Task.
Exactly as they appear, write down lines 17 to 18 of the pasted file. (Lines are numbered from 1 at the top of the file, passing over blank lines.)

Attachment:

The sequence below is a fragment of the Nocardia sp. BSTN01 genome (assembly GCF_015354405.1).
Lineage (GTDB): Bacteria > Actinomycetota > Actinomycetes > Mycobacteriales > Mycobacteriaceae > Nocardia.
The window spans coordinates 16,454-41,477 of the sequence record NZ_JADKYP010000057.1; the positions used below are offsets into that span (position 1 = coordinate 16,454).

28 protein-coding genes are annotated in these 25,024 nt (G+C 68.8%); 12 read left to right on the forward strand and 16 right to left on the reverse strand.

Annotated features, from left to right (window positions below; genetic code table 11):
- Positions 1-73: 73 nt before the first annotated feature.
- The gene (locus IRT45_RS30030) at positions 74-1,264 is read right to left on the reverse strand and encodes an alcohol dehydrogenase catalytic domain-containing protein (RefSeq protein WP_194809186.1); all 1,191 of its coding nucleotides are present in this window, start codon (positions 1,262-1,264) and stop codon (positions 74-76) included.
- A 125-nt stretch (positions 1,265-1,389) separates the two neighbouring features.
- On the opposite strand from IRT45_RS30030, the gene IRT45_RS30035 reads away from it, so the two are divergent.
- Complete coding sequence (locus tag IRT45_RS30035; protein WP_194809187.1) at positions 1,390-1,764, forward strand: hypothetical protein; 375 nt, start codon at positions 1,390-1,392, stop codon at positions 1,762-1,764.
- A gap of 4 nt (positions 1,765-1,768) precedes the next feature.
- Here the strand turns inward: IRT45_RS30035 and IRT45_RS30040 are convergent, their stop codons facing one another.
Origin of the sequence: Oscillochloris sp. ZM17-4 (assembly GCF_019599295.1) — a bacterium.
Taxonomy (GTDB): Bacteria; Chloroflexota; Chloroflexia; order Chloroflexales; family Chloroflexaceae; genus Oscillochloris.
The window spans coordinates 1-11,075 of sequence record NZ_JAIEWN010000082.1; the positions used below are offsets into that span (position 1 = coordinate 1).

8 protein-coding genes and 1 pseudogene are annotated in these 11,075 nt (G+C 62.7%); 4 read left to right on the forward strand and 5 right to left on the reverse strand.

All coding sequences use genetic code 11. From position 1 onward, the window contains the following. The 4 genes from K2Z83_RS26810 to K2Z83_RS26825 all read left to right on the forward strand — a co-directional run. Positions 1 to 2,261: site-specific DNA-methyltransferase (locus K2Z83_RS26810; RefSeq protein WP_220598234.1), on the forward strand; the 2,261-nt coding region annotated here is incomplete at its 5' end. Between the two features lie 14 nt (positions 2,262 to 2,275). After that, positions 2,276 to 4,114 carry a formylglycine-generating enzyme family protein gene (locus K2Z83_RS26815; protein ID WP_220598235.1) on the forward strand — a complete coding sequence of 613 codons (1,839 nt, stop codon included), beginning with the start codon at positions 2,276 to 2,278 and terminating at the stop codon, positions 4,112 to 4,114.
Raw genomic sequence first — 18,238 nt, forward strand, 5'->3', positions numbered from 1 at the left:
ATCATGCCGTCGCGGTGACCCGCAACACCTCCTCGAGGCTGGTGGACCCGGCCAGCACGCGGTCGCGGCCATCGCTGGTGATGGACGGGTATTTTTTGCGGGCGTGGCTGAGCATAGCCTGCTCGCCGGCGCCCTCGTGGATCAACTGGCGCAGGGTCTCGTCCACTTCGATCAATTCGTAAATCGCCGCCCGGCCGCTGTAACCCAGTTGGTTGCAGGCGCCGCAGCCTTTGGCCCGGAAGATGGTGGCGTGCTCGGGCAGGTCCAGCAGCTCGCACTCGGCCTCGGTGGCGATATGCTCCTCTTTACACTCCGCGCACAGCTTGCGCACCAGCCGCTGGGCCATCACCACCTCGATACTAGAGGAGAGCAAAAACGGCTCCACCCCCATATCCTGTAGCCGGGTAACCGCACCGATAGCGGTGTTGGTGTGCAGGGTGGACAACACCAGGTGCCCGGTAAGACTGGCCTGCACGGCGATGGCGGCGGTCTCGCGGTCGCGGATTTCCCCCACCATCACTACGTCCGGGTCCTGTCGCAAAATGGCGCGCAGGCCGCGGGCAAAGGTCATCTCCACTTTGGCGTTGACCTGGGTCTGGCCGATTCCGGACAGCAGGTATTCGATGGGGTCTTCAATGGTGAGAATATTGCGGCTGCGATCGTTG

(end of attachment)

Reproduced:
All coding sequences use genetic code 11. From position 1 onward, the window contains the following. The 4 genes from K2Z83_RS26810 to K2Z83_RS26825 all read left to right on the forward strand — a co-directional run. Positions 1 to 2,261: site-specific DNA-methyltransferase (locus K2Z83_RS26810; RefSeq protein WP_220598234.1), on the forward strand; the 2,261-nt coding region annotated here is incomplete at its 5' end. Between the two features lie 14 nt (positions 2,262 to 2,275). After that, positions 2,276 to 4,114 carry a formylglycine-generating enzyme family protein gene (locus K2Z83_RS26815; protein ID WP_220598235.1) on the forward strand — a complete coding sequence of 613 codons (1,839 nt, stop codon included), beginning with the start codon at positions 2,276 to 2,278 and terminating at the stop codon, positions 4,112 to 4,114.
Raw genomic sequence first — 18,238 nt, forward strand, 5'->3', positions numbered from 1 at the left: